His arms and legs are anchored to the stretcher now, and the medication is really taking hold. The patient’s manic state is slowing down, and we quickly get him into the ambulance. We are all drenched in sweat, eager to escape the humidity. We load the stretcher, and Rachel and I go to work on the sorely needed assessment.
When the patient was in excited delirium, his incredibly high respiratory rate was keeping the acid that had built up in his blood in check. Now that the ketamine has been administered, the patient’s respiratory rate will slow, preventing exhalation of the acid and potentially causing cardiac arrest.
Rachel works to dry the patient off in order to place the electrocardiogram leads. I get an IV in the patient and connect a 500 ml bag of normal saline, running it wide open. Next comes the sodium bicarbonate medication to combat the acid buildup. I administer it slowly as the patient weakly fights against the restraints. Because of the excess acid in the patient’s system, I don’t want to slow his breathing too much.
Rachel hops in the front of the ambulance, and two officers agree to ride with us to the hospital. The ambulance takes off with lights and sirens, informing the world we are on our way. I call in my report to the hospital and let them know we will need a stabilization room in the emergency department. Even though EMS workers in Minneapolis are equipped to handle and properly treat patients during calls like this one, hospitals have a wider array of medications to ultimately repair what is happening inside the body of a patient experiencing drug-induced excited delirium.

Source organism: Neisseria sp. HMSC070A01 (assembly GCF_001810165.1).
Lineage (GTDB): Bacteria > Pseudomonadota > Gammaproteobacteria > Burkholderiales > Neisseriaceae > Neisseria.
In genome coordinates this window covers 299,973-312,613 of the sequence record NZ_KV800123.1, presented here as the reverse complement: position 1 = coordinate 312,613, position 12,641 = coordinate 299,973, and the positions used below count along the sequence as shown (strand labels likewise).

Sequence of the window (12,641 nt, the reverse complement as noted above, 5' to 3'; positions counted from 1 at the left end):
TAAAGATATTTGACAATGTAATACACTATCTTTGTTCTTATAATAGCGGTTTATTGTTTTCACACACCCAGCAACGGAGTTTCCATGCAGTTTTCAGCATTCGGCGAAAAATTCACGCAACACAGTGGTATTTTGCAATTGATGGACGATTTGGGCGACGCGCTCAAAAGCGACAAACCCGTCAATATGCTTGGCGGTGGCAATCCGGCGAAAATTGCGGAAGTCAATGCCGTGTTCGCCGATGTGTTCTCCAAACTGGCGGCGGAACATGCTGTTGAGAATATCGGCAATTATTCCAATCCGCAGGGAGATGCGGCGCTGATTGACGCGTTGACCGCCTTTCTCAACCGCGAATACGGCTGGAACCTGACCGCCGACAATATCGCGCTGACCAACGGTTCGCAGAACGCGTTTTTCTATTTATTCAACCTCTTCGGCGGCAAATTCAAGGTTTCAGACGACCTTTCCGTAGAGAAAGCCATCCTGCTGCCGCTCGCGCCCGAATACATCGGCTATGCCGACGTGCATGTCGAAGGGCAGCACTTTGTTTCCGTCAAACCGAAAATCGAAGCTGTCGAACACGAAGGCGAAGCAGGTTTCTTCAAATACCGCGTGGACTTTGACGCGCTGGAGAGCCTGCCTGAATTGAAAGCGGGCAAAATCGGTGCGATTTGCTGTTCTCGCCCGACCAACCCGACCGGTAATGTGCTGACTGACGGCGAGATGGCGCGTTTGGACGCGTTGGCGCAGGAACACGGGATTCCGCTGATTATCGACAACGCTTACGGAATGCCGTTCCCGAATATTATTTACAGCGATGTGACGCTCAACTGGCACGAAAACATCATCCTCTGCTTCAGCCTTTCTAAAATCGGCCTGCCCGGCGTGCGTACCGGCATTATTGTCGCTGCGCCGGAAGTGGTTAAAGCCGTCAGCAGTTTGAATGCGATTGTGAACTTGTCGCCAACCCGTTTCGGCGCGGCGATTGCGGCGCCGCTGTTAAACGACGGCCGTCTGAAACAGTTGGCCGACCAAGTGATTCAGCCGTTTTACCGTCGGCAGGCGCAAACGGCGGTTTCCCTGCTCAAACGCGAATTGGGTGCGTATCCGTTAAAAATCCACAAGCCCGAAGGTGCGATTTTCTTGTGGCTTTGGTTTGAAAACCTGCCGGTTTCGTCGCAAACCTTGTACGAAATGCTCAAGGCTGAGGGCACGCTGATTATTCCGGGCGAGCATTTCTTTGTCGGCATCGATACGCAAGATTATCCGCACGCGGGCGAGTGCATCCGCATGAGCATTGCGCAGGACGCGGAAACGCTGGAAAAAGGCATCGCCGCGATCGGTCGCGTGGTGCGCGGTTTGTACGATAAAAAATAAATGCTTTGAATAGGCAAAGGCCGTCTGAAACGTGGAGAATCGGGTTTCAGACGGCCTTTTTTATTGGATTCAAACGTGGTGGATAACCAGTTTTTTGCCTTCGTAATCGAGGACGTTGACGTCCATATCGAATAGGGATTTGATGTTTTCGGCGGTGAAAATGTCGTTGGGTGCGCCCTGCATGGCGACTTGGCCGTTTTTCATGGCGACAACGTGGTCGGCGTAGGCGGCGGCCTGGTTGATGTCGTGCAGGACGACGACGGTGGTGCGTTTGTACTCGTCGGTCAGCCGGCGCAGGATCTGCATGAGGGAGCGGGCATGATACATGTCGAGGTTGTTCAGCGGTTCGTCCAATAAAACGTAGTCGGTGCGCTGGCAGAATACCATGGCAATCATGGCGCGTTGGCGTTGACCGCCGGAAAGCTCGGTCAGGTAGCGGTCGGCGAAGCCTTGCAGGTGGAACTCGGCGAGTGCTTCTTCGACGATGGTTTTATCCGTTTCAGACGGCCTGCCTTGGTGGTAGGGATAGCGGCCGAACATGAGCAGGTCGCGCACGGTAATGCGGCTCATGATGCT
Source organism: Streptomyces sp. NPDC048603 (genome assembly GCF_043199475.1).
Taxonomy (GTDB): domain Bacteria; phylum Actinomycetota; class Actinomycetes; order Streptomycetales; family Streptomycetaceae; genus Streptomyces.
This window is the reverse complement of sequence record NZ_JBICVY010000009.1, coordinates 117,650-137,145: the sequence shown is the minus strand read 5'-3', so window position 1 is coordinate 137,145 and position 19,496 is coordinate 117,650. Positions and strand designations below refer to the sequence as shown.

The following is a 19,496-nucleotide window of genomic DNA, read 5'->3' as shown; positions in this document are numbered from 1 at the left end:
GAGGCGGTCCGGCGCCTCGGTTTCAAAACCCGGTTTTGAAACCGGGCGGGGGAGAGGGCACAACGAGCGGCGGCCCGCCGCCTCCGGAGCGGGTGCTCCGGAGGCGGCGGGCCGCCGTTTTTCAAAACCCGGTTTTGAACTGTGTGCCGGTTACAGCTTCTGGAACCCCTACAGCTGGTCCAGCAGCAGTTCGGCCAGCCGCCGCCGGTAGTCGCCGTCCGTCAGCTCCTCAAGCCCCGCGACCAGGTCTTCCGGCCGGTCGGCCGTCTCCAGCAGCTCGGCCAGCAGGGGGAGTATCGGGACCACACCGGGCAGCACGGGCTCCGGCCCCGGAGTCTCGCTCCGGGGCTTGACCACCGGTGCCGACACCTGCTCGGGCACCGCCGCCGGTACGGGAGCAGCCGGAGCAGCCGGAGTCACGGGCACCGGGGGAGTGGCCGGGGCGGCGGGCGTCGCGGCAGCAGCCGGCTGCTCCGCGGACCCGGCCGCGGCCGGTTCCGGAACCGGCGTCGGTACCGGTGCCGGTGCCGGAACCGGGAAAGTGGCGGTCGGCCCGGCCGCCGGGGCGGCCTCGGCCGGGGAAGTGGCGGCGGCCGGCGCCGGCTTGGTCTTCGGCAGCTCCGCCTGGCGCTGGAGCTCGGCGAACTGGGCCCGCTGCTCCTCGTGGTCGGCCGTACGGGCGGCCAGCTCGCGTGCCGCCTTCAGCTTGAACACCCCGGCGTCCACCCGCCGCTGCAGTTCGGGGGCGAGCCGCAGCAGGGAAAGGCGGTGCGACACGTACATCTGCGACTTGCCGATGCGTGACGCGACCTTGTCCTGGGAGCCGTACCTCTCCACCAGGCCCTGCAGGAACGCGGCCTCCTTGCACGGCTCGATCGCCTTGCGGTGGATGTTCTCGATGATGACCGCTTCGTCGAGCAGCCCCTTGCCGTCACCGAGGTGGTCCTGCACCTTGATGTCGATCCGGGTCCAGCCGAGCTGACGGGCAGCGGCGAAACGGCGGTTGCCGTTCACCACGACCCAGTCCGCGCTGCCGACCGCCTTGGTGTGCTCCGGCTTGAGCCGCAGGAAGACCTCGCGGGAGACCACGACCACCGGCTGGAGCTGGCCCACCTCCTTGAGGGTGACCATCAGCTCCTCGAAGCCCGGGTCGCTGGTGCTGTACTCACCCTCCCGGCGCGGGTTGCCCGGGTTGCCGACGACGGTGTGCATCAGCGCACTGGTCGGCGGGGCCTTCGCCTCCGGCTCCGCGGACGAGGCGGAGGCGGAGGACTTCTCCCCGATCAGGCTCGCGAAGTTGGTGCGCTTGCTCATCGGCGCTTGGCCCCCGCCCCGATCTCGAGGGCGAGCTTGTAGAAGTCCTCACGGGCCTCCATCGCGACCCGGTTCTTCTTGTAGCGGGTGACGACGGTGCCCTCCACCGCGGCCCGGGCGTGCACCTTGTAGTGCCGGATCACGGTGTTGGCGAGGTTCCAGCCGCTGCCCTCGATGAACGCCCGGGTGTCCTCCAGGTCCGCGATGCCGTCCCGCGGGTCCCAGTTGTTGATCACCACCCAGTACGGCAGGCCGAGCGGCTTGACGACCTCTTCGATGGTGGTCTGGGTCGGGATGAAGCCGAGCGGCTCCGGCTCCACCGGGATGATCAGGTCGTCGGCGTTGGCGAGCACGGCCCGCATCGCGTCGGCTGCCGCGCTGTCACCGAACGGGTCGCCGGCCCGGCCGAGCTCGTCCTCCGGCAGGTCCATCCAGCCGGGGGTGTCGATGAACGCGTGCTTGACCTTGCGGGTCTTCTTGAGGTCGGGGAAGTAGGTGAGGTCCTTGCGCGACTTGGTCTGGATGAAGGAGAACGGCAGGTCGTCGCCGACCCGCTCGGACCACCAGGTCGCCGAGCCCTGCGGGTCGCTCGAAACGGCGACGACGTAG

The patient eventually sinks into a comatose state while still breathing well on his own. His eyes flutter open occasionally, making me wonder whether he’s going to spring suddenly back into Hulk mode. It sounds crazy, but it’s happened before.
We pull under the hospital’s canopy, where a host of security and fellow paramedics are waiting. They had been listening in on our radio chatter and knew we might need help. When an excited delirium patient hits a certain point, EMS or hospital staff often have to take over the airway in order to prevent respiratory arrest, which would lead to cardiac arrest. Fortunately, that did not happen today.
As we walk into the rear of the ED, the stabilization team welcomes us. One of my favorite doctors is leading the team, and he asks the staff to quiet down so I can update them on the patient’s condition, what my team did to help him, and the overall contextual evidence we were able to gather. I give a detailed but abbreviated report as we move the patient over, and the ED team starts prepping the patient for further treatment. I grab a signature from the nurse who is officially taking over his care.
My partner and I walk the stretcher — with all the recently detached equipment strewn over it — back to the ambulance. The whole way down the hallway, we crack jokes about naked, sweaty dudes and how we hope there’s not a bad batch of drugs hitting the streets.
Some shifts, calls like these are dispatched all night long. Only a few hours more and we get to drive home and sleep away the day.
This article first appeared in the Summer 2021 edition of Coffee or Die’s print magazine.